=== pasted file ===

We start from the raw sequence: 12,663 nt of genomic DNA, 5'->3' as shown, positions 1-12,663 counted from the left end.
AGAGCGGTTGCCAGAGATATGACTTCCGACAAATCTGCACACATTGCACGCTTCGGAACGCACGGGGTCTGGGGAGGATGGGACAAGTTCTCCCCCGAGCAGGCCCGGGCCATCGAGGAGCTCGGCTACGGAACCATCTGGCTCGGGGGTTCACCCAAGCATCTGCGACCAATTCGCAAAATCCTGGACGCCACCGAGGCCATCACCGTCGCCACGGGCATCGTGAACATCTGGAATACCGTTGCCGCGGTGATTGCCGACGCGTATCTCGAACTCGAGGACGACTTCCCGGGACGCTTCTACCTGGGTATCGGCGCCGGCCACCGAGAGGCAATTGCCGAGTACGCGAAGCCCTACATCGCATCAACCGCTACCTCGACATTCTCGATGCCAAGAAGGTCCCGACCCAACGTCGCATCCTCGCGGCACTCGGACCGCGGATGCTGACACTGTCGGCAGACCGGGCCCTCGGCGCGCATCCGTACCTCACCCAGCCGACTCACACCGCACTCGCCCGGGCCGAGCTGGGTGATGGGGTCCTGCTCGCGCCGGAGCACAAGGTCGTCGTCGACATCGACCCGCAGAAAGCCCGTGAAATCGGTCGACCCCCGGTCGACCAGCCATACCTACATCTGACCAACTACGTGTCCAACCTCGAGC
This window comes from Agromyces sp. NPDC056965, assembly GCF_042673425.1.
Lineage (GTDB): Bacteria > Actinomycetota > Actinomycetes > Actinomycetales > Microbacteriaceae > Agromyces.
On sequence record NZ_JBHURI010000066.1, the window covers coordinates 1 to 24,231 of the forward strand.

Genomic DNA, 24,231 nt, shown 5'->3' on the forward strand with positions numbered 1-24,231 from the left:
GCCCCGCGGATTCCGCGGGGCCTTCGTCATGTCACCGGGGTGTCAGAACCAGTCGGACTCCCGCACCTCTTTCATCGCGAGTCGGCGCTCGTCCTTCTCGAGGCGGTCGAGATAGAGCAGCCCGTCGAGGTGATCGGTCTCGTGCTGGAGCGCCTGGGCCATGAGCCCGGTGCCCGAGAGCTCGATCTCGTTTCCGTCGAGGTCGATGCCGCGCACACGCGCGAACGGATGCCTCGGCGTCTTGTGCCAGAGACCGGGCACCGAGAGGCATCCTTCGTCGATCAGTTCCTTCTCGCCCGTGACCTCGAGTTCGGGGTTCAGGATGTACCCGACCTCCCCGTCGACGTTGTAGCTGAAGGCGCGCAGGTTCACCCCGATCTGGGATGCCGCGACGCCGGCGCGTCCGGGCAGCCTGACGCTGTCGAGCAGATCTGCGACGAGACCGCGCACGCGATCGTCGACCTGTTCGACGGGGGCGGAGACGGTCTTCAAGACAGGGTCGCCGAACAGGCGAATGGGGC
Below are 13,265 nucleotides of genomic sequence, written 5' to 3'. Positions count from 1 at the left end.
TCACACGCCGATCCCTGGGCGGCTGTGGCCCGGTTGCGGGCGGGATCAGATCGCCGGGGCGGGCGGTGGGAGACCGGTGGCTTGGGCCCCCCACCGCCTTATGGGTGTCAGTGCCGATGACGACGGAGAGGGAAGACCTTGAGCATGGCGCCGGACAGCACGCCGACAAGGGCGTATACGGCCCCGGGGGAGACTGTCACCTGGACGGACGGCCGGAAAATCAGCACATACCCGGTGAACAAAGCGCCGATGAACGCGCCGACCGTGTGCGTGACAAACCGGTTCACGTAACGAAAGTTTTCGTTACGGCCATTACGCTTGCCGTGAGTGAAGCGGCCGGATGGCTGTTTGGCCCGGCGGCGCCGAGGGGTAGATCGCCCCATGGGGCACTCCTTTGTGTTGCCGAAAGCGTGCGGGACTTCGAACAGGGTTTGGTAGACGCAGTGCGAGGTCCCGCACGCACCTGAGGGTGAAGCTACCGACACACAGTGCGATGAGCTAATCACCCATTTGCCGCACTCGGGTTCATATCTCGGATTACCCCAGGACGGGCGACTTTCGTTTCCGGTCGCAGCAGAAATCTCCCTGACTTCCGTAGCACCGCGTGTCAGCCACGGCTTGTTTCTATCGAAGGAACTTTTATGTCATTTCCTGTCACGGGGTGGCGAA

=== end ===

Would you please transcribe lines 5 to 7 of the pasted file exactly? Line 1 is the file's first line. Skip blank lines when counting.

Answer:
On sequence record NZ_JBHURI010000066.1, the window covers coordinates 1 to 24,231 of the forward strand.

Genomic DNA, 24,231 nt, shown 5'->3' on the forward strand with positions numbered 1-24,231 from the left:
GCCCCGCGGATTCCGCGGGGCCTTCGTCATGTCACCGGGGTGTCAGAACCAGTCGGACTCCCGCACCTCTTTCATCGCGAGTCGGCGCTCGTCCTTCTCGAGGCGGTCGAGATAGAGCAGCCCGTCGAGGTGATCGGTCTCGTGCTGGAGCGCCTGGGCCATGAGCCCGGTGCCCGAGAGCTCGATCTCGTTTCCGTCGAGGTCGATGCCGCGCACACGCGCGAACGGATGCCTCGGCGTCTTGTGCCAGAGACCGGGCACCGAGAGGCATCCTTCGTCGATCAGTTCCTTCTCGCCCGTGACCTCGAGTTCGGGGTTCAGGATGTACCCGACCTCCCCGTCGACGTTGTAGCTGAAGGCGCGCAGGTTCACCCCGATCTGGGATGCCGCGACGCCGGCGCGTCCGGGCAGCCTGACGCTGTCGAGCAGATCTGCGACGAGACCGCGCACGCGATCGTCGACCTGTTCGACGGGGGCGGAGACGGTCTTCAAGACAGGGTCGCCGAACAGGCGAATGGGGC